New study calls on La. to change sentencing laws
BATON ROUGE - A new study by right-leaning policy organizations recommends that Louisiana shrink its prison population and costs by repealing minimum mandatory sentences for nonviolent crimes.
The groups suggest that Louisiana could maintain public safety while also reducing a per capita incarceration rate that is the highest in the nation, by making changes to the habitual offender laws and locking up fewer people for nonviolent offenses.
The Reason Foundation, a libertarian organization based in California, made the suggestions Tuesday along with the Pelican Institute for Public Policy, a conservative organization based in Louisiana.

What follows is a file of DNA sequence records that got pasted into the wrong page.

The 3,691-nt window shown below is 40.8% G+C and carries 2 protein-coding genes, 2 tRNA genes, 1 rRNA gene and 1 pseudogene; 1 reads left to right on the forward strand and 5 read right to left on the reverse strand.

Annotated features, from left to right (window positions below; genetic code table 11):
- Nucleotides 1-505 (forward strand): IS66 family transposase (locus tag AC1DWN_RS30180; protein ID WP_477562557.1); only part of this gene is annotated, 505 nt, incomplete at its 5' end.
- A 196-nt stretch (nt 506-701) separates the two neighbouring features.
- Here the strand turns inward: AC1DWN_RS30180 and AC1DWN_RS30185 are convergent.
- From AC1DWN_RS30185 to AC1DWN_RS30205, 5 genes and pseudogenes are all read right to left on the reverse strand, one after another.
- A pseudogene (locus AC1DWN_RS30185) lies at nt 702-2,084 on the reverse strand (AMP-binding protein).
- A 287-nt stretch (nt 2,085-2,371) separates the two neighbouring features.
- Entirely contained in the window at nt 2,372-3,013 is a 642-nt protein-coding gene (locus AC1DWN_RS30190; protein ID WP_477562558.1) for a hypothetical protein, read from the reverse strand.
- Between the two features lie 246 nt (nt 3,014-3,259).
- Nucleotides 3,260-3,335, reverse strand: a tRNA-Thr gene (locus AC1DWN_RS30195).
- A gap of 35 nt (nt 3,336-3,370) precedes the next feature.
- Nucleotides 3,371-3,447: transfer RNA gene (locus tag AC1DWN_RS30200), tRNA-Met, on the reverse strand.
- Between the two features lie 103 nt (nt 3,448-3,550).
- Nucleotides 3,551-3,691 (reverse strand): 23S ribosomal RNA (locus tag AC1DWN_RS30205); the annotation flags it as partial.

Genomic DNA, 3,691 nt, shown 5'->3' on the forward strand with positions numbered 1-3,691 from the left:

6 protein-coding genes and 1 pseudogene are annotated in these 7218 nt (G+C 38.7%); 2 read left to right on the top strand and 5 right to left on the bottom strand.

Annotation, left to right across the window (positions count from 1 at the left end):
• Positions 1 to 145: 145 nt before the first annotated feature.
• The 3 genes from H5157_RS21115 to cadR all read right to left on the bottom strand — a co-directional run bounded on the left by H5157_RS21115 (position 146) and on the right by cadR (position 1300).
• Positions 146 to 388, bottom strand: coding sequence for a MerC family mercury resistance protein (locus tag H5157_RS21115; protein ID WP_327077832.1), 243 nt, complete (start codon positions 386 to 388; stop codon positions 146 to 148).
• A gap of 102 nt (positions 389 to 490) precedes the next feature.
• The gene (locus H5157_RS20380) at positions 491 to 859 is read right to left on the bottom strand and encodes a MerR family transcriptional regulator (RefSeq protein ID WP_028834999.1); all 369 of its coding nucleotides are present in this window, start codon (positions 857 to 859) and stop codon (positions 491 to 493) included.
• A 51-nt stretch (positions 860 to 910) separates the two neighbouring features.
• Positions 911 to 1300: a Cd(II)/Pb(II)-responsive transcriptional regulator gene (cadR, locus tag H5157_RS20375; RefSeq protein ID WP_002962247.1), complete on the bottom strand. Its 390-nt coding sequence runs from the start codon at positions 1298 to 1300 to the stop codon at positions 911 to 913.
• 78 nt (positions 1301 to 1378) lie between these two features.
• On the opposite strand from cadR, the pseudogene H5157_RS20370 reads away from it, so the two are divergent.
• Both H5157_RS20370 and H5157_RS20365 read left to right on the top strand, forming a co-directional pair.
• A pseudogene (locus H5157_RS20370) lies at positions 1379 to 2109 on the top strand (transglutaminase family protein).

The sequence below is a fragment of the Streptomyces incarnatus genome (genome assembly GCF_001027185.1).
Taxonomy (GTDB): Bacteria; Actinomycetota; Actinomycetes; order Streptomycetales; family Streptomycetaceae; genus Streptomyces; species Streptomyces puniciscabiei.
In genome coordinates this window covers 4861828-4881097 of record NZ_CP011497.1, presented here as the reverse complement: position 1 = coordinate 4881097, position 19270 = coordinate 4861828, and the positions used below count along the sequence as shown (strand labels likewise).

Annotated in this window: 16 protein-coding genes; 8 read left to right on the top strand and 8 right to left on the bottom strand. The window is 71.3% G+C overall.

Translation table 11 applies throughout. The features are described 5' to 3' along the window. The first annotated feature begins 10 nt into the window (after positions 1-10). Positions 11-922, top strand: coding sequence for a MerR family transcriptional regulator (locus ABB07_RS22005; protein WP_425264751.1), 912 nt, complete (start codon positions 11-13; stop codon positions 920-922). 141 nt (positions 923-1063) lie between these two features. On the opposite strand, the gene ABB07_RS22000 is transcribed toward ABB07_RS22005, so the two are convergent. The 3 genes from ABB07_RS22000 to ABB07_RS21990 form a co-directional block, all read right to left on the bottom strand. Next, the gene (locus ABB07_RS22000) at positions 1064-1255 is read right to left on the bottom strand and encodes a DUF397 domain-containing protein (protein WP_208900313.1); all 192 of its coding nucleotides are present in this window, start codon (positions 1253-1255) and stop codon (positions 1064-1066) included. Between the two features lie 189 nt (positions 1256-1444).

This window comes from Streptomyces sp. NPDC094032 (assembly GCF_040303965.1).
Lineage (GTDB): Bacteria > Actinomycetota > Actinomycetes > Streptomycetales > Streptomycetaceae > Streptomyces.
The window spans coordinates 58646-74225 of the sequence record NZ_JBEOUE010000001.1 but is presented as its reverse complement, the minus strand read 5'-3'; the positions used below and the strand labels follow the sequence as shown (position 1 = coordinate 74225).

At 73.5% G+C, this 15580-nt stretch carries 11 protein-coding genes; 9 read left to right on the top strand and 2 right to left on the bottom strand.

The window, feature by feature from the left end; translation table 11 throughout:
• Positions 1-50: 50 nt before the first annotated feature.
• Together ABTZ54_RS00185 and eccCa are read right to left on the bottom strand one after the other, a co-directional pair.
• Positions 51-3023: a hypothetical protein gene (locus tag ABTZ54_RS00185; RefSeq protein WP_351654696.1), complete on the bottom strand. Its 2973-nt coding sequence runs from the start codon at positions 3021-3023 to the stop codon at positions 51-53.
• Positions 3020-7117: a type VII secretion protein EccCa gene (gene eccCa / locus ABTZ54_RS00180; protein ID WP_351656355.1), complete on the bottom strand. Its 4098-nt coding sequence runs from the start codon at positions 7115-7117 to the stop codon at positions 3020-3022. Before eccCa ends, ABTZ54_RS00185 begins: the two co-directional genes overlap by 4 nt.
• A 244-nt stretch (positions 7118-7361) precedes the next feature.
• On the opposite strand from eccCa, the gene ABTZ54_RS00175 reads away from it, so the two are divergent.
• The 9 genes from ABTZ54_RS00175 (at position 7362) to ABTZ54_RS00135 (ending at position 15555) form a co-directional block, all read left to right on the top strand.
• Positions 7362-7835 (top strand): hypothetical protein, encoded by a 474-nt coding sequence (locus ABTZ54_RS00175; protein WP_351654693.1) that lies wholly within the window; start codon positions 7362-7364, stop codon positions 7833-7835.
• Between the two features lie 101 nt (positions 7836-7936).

By shrinking its prison population, the study says Louisiana could invest more money in rehabilitation programs for those who remain in jail.
Gov. Bobby Jindal's administration says it has asked the state's sentencing commission to review the recommendations.